Catholic Church

The Catholic Church is the oldest institution in the western world, and with more than one billion members worldwide, it is the largest Christian church. Its history spans almost 2,000 years and is rooted in the Church's Canon of Scripture and Tradition. At the head of the church is the Pope, who Catholics believe is the successor to Saint Peter whom Christ appointed as the first head of His church. The Pope, according to the religion's doctrine, can speak infallibly on matters of faith and morals. The Catholic Church practises closed communion and only baptised members of the church are permitted to receive the Eucharist, or Holy Communion. 

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CATHOLIC CHURCH

Pope meets with Benedict in historic lunch

Pontiff makes historic move by meeting predecessor to discuss problems on Church's plate, but Vatican downplays its significance

PUBLISHED : Sunday, 24 March, 2013, 12:00am
UPDATED : Sunday, 24 March, 2013, 9:14am
 

Pope Francis flew in to a papal residence near Rome yesterday for an unprecedented encounter with "pope emeritus" Benedict - the first time a pontiff has met his predecessor.

The talks in the town of Castel Gandolfo round off a historic few weeks for the Roman Catholic Church after Benedict became the first pope to resign in 600 years and only the second to do so by choice in 2,000 years.

The last pope to resign - Celestine V in 1294 - was locked up and perhaps killed off by his successor, Boniface VIII, and there is no record of the two ever meeting post-resignation.

The two men dressed in white embraced warmly on the helipad in the gardens of Castel Gandolfo, where Benedict has been living since he stepped down February 28 and became the first pope to resign in 600 years.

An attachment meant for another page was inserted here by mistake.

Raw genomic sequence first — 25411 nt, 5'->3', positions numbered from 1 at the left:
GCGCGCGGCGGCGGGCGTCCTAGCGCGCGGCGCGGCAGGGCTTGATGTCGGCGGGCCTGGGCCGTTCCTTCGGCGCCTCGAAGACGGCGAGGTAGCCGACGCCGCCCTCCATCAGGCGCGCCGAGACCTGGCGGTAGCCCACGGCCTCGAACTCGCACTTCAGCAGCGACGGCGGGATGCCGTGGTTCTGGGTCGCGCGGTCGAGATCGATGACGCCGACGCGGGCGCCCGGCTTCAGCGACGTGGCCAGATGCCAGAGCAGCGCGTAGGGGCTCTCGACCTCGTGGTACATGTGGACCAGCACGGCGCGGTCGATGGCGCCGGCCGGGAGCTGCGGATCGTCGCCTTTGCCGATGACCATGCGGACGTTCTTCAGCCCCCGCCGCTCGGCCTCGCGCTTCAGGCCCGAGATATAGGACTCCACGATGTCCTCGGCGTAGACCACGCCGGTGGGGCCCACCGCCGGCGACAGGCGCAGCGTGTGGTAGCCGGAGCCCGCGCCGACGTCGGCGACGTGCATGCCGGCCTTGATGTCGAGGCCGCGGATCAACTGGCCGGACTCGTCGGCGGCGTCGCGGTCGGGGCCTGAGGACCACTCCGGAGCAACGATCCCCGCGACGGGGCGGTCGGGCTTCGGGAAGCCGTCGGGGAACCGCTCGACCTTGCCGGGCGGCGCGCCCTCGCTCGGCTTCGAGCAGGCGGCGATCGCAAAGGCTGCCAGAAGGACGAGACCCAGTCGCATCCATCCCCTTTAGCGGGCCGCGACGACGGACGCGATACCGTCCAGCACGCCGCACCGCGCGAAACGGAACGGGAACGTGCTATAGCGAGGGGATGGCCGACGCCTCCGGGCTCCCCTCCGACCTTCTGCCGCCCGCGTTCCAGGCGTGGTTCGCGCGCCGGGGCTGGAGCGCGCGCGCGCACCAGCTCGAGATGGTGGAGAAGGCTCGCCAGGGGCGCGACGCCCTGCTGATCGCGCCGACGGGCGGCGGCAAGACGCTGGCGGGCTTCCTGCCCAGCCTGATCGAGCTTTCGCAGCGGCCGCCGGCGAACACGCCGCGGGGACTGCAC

In a series of gestures that ensued, Benedict made clear that he considered Francis to be pope while Francis made clear he considered his predecessor to be very much a revered brother and equal. They clasped hands repeatedly, showing one another the deference owed a pope in ways that surely turned Vatican protocol upside down.

Travelling from the helipad to the palazzo, Francis sat on the right-hand side of the car, the traditional place of the pope, while Benedict sat on the left. When they entered the chapel inside the palazzo to pray, Benedict tried to direct Francis to the papal kneeler at the front of the chapel, but Francis refused.

"No, we are brothers," Francis told Benedict, according to the Vatican spokesman the Reverand Federico Lombardi. He said Francis wanted to pray together with Benedict, so the two used a different kneeler in the pews and prayed side-by-side.

Francis also brought a gift to Benedict, an icon of the Madonna, and told him that it's known as the "Madonna of Humility".

"I thought of you," Francis told Benedict. "You gave us so many signs of humility and gentleness in your pontificate."

Benedict replied: "Grazie, grazie."

Walking with a cane, the 85-year-old Benedict looked frail compared to the robust 76-year-old Argentine.

Outside the villa, the main piazza of Castel Gandolfo was packed with well-wishers bearing photos of both popes and chanting "Francesco! Francesco!"

The Vatican downplayed the remarkable reunion in keeping with Benedict's desire to remain "hidden from the world" and not interfere with his successor's papacy.

There was no live coverage by Vatican television, and only a short video and still photos were released after the fact.

The Vatican spokesman said the two spoke privately for 40-45 minutes, followed by lunch with the two papal secretaries, but no details were released.

The secrecy has led to enormous speculation about what these two men in white might have to say to one another.

The two leaders of the world's 1.2 billion Catholics are both preoccupied with issues ranging from rising secularism in Western countries to the reform of Vatican bureaucracy to the ongoing scandal over the sexual abuse of children by clerics.

Some Church scholars worry that in the event that Francis undoes some of Benedict's policies while he is still alive, the former pope could become a lightning rod for conservatives and polarise the Church.

Additional reporting by Reuters, Agence France-Presse

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